Our original plan was to spend a few days in Santiago before heading north to San Pedro de Atacama and Arica. However, our plans changed all of a sudden and we ended up staying close to a fortnight in beautiful Santiago! On our first day, we arrived at the airport at 3pm and got picked up by our family friends. They live a bit further out from the city, close to the Andes mountains. We spent the afternoon settling in and playing with their dogs. We went to Sushi House for dinner, a bit later than we had hoped, but we had forgotten about Chilean time. It was around 10pm that food started to come out, and we got home around 11.30pm. The next day Max adventured down to the supermarket, which took about 4 hours (as he went the wrong way) and I stayed at home as I was really tired from the trip and the heat. He made a delicious spaghetti bolognese for dinner, which was a bit spicy! Yum!
The next day I was bed bound with a really sore tummy. We didn’t think too much of it and thought we could still make our flight the next day… But unfortunately I got worse, with diarrhea and vomiting, so we went to Clinica las Condes (as it was recommended by our family friends). I was diagnosed with a bowel infection, which had spread right through my colon, due to the bacteria campylobacter. I was hospitalised overnight, but luckily Max could stay with me, and we had our friends to translate. It was a pretty terrifying experience, especially when a fast talking insurance man comes and tells you to pay $5,000 USD right then and there all in Spanish…luckily (or unluckily as it turned out) our friend was there to sign a form saying the cost will fall on them in the event we didn’t pay. This became an ongoing battle for the next 3 weeks between the insurance company and the clinic. The following days for me were spent recovering, eating bland food and sleeping (as I found it difficult sleeping with a drip in my arm and being woken up every 2 hours by nurses while in hospital).
After a few days, I felt strong enough to venture into the maze of Santiago city by bus and metro. We went to Plaza de Armas, did a free walking tour of Santiago city (based on tipping the guide, which was recommended as $5,000 CLP per person or $11 NZD), we walked through the Bío Bío markets, and met friends in Providencia for breakfast and went to the top 25 ranked ice cream in the world.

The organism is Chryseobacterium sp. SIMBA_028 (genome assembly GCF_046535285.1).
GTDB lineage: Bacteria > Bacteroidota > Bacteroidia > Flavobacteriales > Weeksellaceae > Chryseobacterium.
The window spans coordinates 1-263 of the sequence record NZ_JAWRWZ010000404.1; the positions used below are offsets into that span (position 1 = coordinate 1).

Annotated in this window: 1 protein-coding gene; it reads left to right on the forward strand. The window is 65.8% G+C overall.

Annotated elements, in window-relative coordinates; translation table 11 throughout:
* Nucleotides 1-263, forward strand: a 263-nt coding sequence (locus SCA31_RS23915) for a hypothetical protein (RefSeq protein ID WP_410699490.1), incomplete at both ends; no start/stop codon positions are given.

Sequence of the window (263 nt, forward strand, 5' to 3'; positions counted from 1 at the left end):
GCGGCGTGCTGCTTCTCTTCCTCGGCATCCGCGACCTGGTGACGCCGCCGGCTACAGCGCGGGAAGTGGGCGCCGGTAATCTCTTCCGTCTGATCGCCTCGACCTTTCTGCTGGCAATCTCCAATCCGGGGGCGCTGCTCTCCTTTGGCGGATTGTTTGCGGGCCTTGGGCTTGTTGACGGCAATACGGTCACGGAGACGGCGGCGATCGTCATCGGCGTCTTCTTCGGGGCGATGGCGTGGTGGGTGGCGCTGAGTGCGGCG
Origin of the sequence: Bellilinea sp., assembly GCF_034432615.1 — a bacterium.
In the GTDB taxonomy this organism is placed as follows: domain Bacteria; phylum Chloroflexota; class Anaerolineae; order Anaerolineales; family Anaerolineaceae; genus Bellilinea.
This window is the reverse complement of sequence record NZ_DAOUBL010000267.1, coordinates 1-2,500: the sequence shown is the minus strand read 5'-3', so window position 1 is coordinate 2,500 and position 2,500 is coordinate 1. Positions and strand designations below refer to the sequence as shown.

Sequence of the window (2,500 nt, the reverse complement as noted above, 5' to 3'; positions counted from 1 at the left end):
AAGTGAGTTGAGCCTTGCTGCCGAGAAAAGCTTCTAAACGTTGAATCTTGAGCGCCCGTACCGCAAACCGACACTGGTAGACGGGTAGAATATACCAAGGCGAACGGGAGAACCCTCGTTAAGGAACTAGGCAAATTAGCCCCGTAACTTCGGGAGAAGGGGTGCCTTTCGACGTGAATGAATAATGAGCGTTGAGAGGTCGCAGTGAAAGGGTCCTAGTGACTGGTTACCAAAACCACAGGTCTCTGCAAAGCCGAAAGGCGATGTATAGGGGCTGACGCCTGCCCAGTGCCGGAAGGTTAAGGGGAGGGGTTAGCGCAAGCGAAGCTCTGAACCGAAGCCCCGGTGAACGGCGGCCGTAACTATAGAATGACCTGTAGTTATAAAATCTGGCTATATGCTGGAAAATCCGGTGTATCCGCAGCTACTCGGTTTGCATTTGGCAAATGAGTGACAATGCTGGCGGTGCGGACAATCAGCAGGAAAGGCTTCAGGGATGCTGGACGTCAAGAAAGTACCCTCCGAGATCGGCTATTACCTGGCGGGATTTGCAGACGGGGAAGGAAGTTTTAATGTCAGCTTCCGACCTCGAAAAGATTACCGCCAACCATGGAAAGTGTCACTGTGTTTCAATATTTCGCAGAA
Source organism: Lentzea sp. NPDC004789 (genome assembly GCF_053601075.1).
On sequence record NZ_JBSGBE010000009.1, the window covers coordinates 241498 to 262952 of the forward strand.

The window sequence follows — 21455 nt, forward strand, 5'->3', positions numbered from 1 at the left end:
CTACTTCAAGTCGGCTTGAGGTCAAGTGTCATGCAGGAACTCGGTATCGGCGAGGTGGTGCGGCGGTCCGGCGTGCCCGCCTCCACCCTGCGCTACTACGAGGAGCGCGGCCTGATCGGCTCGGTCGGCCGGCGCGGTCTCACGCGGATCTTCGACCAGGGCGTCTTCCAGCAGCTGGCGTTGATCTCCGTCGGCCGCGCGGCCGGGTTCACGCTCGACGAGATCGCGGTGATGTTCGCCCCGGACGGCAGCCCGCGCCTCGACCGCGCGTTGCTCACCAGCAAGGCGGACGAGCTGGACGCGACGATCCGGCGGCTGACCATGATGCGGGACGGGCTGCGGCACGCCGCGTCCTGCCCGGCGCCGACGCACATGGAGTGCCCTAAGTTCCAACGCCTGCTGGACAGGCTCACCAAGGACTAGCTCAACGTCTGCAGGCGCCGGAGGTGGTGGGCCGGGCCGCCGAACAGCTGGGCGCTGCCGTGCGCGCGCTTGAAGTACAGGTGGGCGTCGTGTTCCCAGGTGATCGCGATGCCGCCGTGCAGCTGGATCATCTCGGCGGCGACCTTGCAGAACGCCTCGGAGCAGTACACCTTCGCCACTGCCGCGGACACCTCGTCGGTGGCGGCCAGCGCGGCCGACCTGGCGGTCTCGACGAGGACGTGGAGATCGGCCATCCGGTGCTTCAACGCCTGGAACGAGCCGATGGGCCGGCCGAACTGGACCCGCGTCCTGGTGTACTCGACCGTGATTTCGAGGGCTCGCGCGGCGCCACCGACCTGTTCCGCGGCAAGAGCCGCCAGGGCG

We did some cooking while at our friends place; I made a kiwi version of lomo saltado (a typical Peruvian dish with my own twist), and a Thai chicken curry, and Max made chicken carbonara. All a bit different from our normal as the ingredients here are a little different than in NZ. Delicious nonetheless!
We went to a bar called La Victoria with our new found Santiago friends to experience a real Chilean night of food (Chorrillana), wine (fresita), music and dancing (cueca)! It cost $5,000 CLP each to enter (approx. $11 NZD). Typical of Chile, we left late, arriving at midnight, which was lucky as the show started late anyway. We didn’t leave until 3.30am, when the third band had only gotten through 3 songs!
We had an unexpected return to Santiago 3 weeks later to pay the hospital bill…between ringing/emailing our insurance in New Zealand and our friends talking with the clinic in Spanish, it was an utter disaster. To cut a long story short, they never managed to get in touch with each other and we had to drive 850km from Valdivia to Santiago on a Friday night to go pay the bill on Saturday morning so our friend wouldn’t get sued on Monday. Damn! Currently, we are still dealing with our travel insurance to cover the costs of the hospital visit which ended up costing us a small fortune. Ouch!